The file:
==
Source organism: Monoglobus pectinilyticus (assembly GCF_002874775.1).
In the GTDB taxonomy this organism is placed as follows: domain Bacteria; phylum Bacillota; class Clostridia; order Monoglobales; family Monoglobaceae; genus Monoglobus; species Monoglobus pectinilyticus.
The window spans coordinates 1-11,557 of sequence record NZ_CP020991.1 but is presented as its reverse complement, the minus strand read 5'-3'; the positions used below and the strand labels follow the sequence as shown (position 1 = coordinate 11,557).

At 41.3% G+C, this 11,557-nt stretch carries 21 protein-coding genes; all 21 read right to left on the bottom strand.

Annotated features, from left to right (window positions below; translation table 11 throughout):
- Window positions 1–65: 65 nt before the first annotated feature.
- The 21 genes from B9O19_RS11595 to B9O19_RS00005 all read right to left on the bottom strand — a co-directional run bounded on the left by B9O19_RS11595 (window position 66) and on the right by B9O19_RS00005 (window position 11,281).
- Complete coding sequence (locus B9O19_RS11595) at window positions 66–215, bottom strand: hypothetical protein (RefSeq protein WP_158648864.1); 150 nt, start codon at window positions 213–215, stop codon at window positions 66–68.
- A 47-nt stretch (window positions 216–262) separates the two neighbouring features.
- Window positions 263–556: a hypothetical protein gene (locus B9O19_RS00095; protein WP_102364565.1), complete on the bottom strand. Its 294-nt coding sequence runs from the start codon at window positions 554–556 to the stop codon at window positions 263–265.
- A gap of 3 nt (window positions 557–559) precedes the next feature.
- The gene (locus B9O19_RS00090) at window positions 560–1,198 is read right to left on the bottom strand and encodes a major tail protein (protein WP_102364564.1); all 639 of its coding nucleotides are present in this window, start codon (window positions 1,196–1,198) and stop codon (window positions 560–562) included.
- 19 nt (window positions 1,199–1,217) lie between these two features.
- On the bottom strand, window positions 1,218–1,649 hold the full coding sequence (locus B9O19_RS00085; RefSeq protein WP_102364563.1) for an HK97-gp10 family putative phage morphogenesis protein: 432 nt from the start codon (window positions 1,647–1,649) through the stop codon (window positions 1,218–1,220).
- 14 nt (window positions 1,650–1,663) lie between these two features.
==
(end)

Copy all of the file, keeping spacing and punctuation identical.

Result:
Source organism: Monoglobus pectinilyticus (assembly GCF_002874775.1).
In the GTDB taxonomy this organism is placed as follows: domain Bacteria; phylum Bacillota; class Clostridia; order Monoglobales; family Monoglobaceae; genus Monoglobus; species Monoglobus pectinilyticus.
The window spans coordinates 1-11,557 of sequence record NZ_CP020991.1 but is presented as its reverse complement, the minus strand read 5'-3'; the positions used below and the strand labels follow the sequence as shown (position 1 = coordinate 11,557).

At 41.3% G+C, this 11,557-nt stretch carries 21 protein-coding genes; all 21 read right to left on the bottom strand.

Annotated features, from left to right (window positions below; translation table 11 throughout):
- Window positions 1–65: 65 nt before the first annotated feature.
- The 21 genes from B9O19_RS11595 to B9O19_RS00005 all read right to left on the bottom strand — a co-directional run bounded on the left by B9O19_RS11595 (window position 66) and on the right by B9O19_RS00005 (window position 11,281).
- Complete coding sequence (locus B9O19_RS11595) at window positions 66–215, bottom strand: hypothetical protein (RefSeq protein WP_158648864.1); 150 nt, start codon at window positions 213–215, stop codon at window positions 66–68.
- A 47-nt stretch (window positions 216–262) separates the two neighbouring features.
- Window positions 263–556: a hypothetical protein gene (locus B9O19_RS00095; protein WP_102364565.1), complete on the bottom strand. Its 294-nt coding sequence runs from the start codon at window positions 554–556 to the stop codon at window positions 263–265.
- A gap of 3 nt (window positions 557–559) precedes the next feature.
- The gene (locus B9O19_RS00090) at window positions 560–1,198 is read right to left on the bottom strand and encodes a major tail protein (protein WP_102364564.1); all 639 of its coding nucleotides are present in this window, start codon (window positions 1,196–1,198) and stop codon (window positions 560–562) included.
- 19 nt (window positions 1,199–1,217) lie between these two features.
- On the bottom strand, window positions 1,218–1,649 hold the full coding sequence (locus B9O19_RS00085; RefSeq protein WP_102364563.1) for an HK97-gp10 family putative phage morphogenesis protein: 432 nt from the start codon (window positions 1,647–1,649) through the stop codon (window positions 1,218–1,220).
- 14 nt (window positions 1,650–1,663) lie between these two features.